While almost half of the small businesses in the area hit by Superstorm Sandy expect to be hit by another natural disaster in the next year, only a fifth of them feel that they are prepared, according to a recent survey.

In addition, more than two thirds of the hundred small-business owners and decision-makers surveyed said that they have not created a disaster plan, and nearly half haven’t identified an alternative place to work if their offices are closed by a disaster.

The survey, by Wakefield Research for online backup provider Carbonite, was conducted on the anniversary of Sandy, which hit New York, New Jersey and Connecticut just a year ago. 

On the positive side, nearly 75 percent of respondents back up their data electronically, but the majority (63 percent) are backing up on-site, to external hard drives and the like that reside in their offices.

“We have hurricane season coming up on us. We’ll have floods, power spikes that will burn out computers, buildings will be blown away -- you can guarantee it,” said Carbonite chairman and CEO David Friend. “And if the computer files of those small businesses are not backed up, those small businesses have very little chance of getting back up and running again.”

“People are in denial,” he added. “Around 13 percent of our clients need to do a full restore every year, so you have about a one in eight chance” of getting hit -- and it’s not always natural disasters. Theft, office fires, broken water mains and simple hard drive failure can all create a business continuity problem.

That can mean serious money: The survey found that, on average, small businesses would lose almost $3,000 a day if they were unable to operate -- and that it would take the average business 16 days to get back up and running, for a potential loss of up to $50,000.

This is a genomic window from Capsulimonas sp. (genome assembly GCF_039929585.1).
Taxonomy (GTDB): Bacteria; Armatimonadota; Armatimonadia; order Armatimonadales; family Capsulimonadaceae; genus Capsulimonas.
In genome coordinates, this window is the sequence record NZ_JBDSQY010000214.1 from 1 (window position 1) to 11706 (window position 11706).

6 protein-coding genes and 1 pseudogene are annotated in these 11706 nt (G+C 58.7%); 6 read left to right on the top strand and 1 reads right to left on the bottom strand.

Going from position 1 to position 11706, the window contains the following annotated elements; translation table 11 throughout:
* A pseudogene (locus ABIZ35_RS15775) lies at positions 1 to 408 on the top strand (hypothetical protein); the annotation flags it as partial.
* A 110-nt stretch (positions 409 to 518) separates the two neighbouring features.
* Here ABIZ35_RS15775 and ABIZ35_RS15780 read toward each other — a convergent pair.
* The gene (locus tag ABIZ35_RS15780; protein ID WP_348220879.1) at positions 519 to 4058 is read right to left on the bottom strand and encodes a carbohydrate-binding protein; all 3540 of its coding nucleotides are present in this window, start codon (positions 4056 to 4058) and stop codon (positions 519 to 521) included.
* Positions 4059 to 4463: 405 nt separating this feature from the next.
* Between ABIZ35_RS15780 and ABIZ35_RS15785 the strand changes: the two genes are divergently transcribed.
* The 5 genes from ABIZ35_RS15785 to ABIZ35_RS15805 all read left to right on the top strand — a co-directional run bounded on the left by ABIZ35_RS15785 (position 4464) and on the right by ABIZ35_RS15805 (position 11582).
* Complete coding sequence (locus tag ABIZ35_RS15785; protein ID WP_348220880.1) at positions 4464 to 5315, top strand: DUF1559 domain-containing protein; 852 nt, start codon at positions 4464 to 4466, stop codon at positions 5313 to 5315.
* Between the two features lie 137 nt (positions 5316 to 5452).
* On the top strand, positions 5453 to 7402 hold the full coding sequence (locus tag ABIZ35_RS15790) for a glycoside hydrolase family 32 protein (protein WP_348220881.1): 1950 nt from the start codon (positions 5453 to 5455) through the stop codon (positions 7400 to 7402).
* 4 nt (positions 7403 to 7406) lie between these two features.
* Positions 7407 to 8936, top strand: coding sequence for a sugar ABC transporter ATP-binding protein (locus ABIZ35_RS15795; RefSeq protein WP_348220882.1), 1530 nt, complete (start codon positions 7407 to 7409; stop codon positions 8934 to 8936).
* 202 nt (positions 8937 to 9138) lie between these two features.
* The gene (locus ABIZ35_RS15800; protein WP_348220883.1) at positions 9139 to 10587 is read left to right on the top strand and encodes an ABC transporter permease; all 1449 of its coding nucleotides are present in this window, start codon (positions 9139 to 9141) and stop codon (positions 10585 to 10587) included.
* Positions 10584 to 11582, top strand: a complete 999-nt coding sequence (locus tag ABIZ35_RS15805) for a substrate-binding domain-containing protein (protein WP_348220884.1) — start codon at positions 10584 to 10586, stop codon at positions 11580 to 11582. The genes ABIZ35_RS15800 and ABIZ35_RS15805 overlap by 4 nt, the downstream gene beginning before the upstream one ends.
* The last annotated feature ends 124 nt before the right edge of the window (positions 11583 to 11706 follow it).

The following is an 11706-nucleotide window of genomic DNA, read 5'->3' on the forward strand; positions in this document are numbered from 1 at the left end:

Learning the lessons

“Just over the weekend, there were four major natural disasters all over the country -- Hurricane Karen, tornados in the Midwest, fires out West, and heavy snow in the Dakotas. These can happen anywhere,” said Carbonite senior vice president of sales and marketing Peter Lamson. “Business understand the need to back up all their data, they know how devastating it can be if they’re not backed up, but they’re not changing their behavior. Nearly half of small businesses don’t have an alternative place to work. Starbucks may work temporarily, but that’s not a long-term solution. What’s your disaster plan?”

That said, some business owners from the Tri-State Area have learned some lessons from Sandy.

Doug Duncan, president of Talent Value, an online HR and hiring solutions provider in Maplewood, N.J., who had to work out of his wife’s office after Sandy because the power was out at his home office, noted, “I learned that I can never assume anything. There’s three or four parts to disaster recovery -- backup is only part of it. What are you going to do and how are you doing to handle it? There’s a total disaster recovery plan that you need to have, and you’d better have the total picture in place.”

Bob Alfano, co-founder of Advanced Neutraceuticals, had his Moonachie, N.J., office flooded out by Sandy. “We had warning, so we put all of our electrical equipment up four feet -- but the water went up seven feet.”

In the year since, Alfano has taken several steps to prepare for a similar disaster, but his first response when asked what lesson he had learned from Sandy was, “Take an office on the second floor.”

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